The release of producer Beatrice Dillon’s 2020 debut album, Workaround, heralded a unique talent. Over 14 compositions – each clipping along at a frenetic 150bpm – Dillon manipulated acoustic instruments as varied as the kora, tabla, saxophone and cello to sound as slippery and densely metallic as her computer-programmed electronics. An enveloping soundscape escaped its metronomic constrictions thanks to its shaking bass frequencies, snapping rhythm and piercing melody, resulting in computer music with immense feeling.
It’s Bhangra instrumentalist Kuljit Bhamra who plays the tabla on Workaround: by pressing the heel of his hand into the skin of the drum, he creates bass glissandos, bending notes to sound like the manipulations of a digital synth. Tonight’s show at Earth in east London homes in on this electro-acoustic alchemy as the pair perform a selection of works in progress. Bhamra plays cymbals and percussion, including a talking drum, timbale and gourd as well as a new digital instrument he has developed – the Tabla Touch – which converts each strike of a surface that mimics the tabla into a range of programmable sounds. Dillon’s setup, by contrast, is minimal, comprising just a laptop and sequencer.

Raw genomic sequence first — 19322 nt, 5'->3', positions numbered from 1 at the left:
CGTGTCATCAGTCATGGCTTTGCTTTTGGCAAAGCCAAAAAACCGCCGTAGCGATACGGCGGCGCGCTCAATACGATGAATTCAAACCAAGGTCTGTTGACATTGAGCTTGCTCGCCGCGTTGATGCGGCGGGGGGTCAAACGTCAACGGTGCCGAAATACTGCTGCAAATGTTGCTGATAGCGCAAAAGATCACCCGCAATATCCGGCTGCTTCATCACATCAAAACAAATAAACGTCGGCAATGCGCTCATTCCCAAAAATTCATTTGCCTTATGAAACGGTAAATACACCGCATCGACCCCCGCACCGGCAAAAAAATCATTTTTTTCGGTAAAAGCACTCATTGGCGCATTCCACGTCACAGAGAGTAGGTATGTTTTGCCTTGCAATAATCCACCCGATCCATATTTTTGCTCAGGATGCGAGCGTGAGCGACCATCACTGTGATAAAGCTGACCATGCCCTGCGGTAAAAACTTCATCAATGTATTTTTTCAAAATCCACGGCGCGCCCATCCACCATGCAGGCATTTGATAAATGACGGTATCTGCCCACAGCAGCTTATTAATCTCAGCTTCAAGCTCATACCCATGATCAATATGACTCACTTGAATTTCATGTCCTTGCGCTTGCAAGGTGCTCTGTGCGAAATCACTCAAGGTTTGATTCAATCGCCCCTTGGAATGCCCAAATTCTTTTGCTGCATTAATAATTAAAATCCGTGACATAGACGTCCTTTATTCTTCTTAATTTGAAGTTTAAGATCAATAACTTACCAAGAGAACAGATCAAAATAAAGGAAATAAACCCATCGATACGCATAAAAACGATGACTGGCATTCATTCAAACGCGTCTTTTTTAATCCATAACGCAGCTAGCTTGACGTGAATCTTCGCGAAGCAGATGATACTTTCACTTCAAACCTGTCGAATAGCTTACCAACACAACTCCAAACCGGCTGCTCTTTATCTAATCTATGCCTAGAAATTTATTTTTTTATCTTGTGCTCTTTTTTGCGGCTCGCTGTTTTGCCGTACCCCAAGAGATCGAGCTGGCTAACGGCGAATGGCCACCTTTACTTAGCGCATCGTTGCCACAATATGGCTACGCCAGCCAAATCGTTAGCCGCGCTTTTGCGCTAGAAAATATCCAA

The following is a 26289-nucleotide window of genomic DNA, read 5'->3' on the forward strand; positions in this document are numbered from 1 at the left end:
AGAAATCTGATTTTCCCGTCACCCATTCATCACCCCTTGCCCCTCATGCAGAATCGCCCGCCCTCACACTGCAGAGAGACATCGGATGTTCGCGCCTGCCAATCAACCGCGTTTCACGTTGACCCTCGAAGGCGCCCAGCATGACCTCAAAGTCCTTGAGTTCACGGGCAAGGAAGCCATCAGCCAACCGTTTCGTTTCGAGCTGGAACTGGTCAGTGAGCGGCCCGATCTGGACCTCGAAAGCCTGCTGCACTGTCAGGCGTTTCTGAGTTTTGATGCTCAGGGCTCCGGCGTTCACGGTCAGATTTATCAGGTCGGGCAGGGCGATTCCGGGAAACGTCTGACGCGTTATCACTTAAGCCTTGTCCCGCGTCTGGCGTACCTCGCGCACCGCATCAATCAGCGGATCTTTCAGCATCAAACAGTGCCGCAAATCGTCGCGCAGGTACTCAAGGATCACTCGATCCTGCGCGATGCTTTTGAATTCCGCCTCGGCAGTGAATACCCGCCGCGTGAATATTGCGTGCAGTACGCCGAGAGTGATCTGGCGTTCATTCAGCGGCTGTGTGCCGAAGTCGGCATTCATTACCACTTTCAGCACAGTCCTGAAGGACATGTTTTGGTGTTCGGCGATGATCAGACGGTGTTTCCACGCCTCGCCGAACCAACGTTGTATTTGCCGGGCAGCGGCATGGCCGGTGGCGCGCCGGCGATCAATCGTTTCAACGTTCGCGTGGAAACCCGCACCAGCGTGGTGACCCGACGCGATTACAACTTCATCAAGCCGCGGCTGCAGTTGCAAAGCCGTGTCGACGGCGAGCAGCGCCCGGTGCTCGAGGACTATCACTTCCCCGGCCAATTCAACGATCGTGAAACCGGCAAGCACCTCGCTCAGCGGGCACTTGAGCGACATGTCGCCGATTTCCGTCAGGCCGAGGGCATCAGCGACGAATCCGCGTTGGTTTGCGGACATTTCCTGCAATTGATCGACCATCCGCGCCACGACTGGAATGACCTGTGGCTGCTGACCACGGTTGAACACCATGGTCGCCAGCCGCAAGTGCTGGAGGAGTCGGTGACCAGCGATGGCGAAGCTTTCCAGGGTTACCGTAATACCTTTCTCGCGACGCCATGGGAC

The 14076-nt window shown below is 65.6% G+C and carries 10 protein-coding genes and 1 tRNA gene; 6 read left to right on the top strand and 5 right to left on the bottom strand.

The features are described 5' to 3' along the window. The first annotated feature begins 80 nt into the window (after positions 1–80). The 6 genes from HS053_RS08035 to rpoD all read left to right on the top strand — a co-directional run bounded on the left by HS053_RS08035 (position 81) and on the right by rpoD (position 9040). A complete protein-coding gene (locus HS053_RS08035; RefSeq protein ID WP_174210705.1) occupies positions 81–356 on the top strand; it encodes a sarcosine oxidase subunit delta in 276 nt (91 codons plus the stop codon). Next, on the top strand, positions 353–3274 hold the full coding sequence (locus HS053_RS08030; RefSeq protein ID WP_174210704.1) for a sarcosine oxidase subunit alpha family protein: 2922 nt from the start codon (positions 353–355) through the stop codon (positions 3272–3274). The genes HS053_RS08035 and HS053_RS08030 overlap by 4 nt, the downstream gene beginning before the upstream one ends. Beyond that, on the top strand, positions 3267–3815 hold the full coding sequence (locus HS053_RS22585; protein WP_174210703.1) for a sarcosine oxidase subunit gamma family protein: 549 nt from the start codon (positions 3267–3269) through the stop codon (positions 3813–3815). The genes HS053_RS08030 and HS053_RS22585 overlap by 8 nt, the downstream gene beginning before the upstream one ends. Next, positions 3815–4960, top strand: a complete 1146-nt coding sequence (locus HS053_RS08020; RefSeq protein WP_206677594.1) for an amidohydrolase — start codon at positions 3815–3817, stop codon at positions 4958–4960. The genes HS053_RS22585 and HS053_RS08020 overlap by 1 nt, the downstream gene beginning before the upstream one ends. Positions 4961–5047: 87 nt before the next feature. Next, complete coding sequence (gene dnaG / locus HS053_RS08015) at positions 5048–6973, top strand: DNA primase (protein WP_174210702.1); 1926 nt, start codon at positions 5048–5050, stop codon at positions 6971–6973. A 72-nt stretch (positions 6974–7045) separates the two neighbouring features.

Read the review in the Guardian.
[This piece was published on 02/09/22]